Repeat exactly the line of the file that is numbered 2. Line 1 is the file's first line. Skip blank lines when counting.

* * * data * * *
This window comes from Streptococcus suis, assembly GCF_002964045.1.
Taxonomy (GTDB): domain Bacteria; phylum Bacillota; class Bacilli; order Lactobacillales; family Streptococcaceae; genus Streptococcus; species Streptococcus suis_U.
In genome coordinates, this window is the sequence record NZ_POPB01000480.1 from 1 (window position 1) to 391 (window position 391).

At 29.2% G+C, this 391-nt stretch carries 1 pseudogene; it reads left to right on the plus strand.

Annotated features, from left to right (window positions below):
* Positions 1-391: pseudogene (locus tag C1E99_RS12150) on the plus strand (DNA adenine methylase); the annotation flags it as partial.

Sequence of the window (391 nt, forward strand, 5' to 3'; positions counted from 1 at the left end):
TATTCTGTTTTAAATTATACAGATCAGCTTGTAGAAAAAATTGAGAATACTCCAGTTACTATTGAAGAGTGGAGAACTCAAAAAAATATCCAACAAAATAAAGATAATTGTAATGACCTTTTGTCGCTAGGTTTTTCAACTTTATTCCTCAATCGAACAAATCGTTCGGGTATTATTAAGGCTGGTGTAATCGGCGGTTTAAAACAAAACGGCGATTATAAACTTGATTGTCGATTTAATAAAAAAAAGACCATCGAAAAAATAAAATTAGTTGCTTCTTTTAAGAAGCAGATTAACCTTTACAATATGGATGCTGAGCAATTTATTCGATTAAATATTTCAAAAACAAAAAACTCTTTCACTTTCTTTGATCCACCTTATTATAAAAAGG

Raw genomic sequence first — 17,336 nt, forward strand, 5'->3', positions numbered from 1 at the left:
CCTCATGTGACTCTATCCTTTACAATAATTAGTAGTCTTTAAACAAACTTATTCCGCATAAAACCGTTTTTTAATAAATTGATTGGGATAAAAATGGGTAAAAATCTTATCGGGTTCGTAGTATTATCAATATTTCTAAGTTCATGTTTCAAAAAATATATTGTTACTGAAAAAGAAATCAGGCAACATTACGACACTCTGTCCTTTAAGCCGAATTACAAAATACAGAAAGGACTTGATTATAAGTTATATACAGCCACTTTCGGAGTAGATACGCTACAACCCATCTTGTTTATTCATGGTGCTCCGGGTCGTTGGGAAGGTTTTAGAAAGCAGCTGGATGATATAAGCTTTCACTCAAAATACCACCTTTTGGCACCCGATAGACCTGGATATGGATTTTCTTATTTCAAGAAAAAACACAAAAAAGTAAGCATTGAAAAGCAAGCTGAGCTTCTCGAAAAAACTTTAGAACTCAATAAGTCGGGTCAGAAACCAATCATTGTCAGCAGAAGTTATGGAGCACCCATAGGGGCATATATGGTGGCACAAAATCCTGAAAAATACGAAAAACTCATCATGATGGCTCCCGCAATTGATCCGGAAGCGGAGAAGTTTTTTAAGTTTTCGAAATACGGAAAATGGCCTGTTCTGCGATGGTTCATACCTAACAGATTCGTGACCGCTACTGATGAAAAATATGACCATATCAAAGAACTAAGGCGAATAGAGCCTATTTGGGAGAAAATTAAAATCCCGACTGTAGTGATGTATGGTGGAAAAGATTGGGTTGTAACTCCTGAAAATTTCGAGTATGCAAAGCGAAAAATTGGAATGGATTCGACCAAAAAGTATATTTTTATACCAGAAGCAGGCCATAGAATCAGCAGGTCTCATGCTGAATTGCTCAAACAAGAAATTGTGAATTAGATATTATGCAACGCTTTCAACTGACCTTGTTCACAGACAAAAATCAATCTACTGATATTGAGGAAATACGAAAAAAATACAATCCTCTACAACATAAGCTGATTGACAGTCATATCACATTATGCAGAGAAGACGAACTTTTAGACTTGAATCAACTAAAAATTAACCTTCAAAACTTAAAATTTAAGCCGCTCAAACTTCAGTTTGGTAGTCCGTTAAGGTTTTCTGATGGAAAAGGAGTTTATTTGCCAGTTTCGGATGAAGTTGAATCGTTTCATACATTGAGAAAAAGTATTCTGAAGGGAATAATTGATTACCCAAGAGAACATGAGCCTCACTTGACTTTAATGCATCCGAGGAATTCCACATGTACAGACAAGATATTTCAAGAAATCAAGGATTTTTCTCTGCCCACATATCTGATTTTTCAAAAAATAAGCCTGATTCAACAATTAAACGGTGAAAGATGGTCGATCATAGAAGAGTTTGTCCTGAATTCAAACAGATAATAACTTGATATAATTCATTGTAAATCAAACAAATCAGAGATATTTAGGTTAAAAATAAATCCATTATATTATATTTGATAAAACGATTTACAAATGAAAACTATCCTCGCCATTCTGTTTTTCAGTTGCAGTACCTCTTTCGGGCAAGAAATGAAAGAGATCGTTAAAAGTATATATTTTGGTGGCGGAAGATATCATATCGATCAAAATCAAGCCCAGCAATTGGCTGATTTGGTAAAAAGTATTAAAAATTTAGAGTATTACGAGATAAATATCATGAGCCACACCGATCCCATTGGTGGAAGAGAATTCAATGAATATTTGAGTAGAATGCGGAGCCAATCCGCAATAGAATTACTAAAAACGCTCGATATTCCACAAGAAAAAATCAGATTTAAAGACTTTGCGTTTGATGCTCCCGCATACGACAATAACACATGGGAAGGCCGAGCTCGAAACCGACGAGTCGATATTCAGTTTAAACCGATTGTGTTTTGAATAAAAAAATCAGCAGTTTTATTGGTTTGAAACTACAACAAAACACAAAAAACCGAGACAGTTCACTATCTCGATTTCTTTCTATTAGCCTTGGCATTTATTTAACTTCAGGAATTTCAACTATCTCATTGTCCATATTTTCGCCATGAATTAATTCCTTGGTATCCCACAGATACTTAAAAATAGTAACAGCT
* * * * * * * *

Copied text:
Taxonomy (GTDB): domain Bacteria; phylum Bacillota; class Bacilli; order Lactobacillales; family Streptococcaceae; genus Streptococcus; species Streptococcus suis_U.